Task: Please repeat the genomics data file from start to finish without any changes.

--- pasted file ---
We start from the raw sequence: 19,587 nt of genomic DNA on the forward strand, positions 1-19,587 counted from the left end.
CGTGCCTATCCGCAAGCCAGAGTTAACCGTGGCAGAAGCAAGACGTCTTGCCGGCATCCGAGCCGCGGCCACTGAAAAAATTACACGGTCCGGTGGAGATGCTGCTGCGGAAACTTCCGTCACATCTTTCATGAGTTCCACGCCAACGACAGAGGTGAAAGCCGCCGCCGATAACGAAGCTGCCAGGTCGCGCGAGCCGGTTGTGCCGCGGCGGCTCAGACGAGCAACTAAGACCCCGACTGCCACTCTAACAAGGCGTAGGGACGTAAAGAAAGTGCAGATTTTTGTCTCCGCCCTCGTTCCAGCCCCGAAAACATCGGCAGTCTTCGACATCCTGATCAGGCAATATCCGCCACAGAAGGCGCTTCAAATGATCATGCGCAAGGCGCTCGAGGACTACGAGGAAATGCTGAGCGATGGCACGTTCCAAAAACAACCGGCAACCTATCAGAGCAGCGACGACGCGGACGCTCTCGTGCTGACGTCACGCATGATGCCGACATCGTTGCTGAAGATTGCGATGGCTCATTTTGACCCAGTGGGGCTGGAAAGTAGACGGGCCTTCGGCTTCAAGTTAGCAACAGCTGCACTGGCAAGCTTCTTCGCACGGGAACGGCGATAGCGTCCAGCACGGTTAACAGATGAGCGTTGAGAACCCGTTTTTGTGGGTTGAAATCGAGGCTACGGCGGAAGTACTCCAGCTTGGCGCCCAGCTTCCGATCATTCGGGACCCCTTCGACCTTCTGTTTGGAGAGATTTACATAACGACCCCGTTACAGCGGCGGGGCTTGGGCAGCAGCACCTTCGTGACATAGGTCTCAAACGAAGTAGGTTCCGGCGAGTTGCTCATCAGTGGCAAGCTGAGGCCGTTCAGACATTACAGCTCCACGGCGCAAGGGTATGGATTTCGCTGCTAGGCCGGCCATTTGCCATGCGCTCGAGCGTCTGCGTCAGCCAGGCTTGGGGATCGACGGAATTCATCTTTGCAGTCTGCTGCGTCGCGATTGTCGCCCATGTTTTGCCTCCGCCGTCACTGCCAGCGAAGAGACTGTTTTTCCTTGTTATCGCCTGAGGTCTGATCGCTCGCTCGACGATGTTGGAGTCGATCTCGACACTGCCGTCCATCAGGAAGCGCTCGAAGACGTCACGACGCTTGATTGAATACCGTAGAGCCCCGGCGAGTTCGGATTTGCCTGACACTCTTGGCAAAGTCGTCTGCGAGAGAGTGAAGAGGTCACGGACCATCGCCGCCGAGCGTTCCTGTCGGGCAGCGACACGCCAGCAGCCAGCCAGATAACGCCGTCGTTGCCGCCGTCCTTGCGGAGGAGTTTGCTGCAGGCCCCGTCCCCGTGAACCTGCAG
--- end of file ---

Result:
We start from the raw sequence: 19,587 nt of genomic DNA on the forward strand, positions 1-19,587 counted from the left end.
CGTGCCTATCCGCAAGCCAGAGTTAACCGTGGCAGAAGCAAGACGTCTTGCCGGCATCCGAGCCGCGGCCACTGAAAAAATTACACGGTCCGGTGGAGATGCTGCTGCGGAAACTTCCGTCACATCTTTCATGAGTTCCACGCCAACGACAGAGGTGAAAGCCGCCGCCGATAACGAAGCTGCCAGGTCGCGCGAGCCGGTTGTGCCGCGGCGGCTCAGACGAGCAACTAAGACCCCGACTGCCACTCTAACAAGGCGTAGGGACGTAAAGAAAGTGCAGATTTTTGTCTCCGCCCTCGTTCCAGCCCCGAAAACATCGGCAGTCTTCGACATCCTGATCAGGCAATATCCGCCACAGAAGGCGCTTCAAATGATCATGCGCAAGGCGCTCGAGGACTACGAGGAAATGCTGAGCGATGGCACGTTCCAAAAACAACCGGCAACCTATCAGAGCAGCGACGACGCGGACGCTCTCGTGCTGACGTCACGCATGATGCCGACATCGTTGCTGAAGATTGCGATGGCTCATTTTGACCCAGTGGGGCTGGAAAGTAGACGGGCCTTCGGCTTCAAGTTAGCAACAGCTGCACTGGCAAGCTTCTTCGCACGGGAACGGCGATAGCGTCCAGCACGGTTAACAGATGAGCGTTGAGAACCCGTTTTTGTGGGTTGAAATCGAGGCTACGGCGGAAGTACTCCAGCTTGGCGCCCAGCTTCCGATCATTCGGGACCCCTTCGACCTTCTGTTTGGAGAGATTTACATAACGACCCCGTTACAGCGGCGGGGCTTGGGCAGCAGCACCTTCGTGACATAGGTCTCAAACGAAGTAGGTTCCGGCGAGTTGCTCATCAGTGGCAAGCTGAGGCCGTTCAGACATTACAGCTCCACGGCGCAAGGGTATGGATTTCGCTGCTAGGCCGGCCATTTGCCATGCGCTCGAGCGTCTGCGTCAGCCAGGCTTGGGGATCGACGGAATTCATCTTTGCAGTCTGCTGCGTCGCGATTGTCGCCCATGTTTTGCCTCCGCCGTCACTGCCAGCGAAGAGACTGTTTTTCCTTGTTATCGCCTGAGGTCTGATCGCTCGCTCGACGATGTTGGAGTCGATCTCGACACTGCCGTCCATCAGGAAGCGCTCGAAGACGTCACGACGCTTGATTGAATACCGTAGAGCCCCGGCGAGTTCGGATTTGCCTGACACTCTTGGCAAAGTCGTCTGCGAGAGAGTGAAGAGGTCACGGACCATCGCCGCCGAGCGTTCCTGTCGGGCAGCGACACGCCAGCAGCCAGCCAGATAACGCCGTCGTTGCCGCCGTCCTTGCGGAGGAGTTTGCTGCAGGCCCCGTCCCCGTGAACCTGCAG